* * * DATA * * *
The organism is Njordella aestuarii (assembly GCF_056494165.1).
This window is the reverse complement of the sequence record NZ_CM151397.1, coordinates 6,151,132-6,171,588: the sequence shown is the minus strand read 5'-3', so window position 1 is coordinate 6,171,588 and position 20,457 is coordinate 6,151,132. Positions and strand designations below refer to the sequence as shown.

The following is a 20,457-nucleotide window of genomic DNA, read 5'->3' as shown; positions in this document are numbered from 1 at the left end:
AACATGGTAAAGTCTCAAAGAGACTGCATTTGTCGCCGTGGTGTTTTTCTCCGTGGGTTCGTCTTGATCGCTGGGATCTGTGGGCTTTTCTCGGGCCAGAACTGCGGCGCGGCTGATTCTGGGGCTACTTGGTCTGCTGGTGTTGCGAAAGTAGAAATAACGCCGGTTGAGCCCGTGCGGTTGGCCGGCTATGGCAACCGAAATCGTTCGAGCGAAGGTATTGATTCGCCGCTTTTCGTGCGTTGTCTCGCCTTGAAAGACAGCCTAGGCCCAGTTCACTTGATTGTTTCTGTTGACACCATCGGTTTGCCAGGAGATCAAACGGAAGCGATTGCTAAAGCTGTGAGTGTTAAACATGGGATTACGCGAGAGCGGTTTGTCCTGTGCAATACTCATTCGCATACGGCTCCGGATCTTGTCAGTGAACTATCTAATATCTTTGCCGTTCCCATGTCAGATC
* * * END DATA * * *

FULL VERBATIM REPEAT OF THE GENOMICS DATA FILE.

The organism is Njordella aestuarii (assembly GCF_056494165.1).
This window is the reverse complement of the sequence record NZ_CM151397.1, coordinates 6,151,132-6,171,588: the sequence shown is the minus strand read 5'-3', so window position 1 is coordinate 6,171,588 and position 20,457 is coordinate 6,151,132. Positions and strand designations below refer to the sequence as shown.

The following is a 20,457-nucleotide window of genomic DNA, read 5'->3' as shown; positions in this document are numbered from 1 at the left end:
AACATGGTAAAGTCTCAAAGAGACTGCATTTGTCGCCGTGGTGTTTTTCTCCGTGGGTTCGTCTTGATCGCTGGGATCTGTGGGCTTTTCTCGGGCCAGAACTGCGGCGCGGCTGATTCTGGGGCTACTTGGTCTGCTGGTGTTGCGAAAGTAGAAATAACGCCGGTTGAGCCCGTGCGGTTGGCCGGCTATGGCAACCGAAATCGTTCGAGCGAAGGTATTGATTCGCCGCTTTTCGTGCGTTGTCTCGCCTTGAAAGACAGCCTAGGCCCAGTTCACTTGATTGTTTCTGTTGACACCATCGGTTTGCCAGGAGATCAAACGGAAGCGATTGCTAAAGCTGTGAGTGTTAAACATGGGATTACGCGAGAGCGGTTTGTCCTGTGCAATACTCATTCGCATACGGCTCCGGATCTTGTCAGTGAACTATCTAATATCTTTGCCGTTCCCATGTCAGATC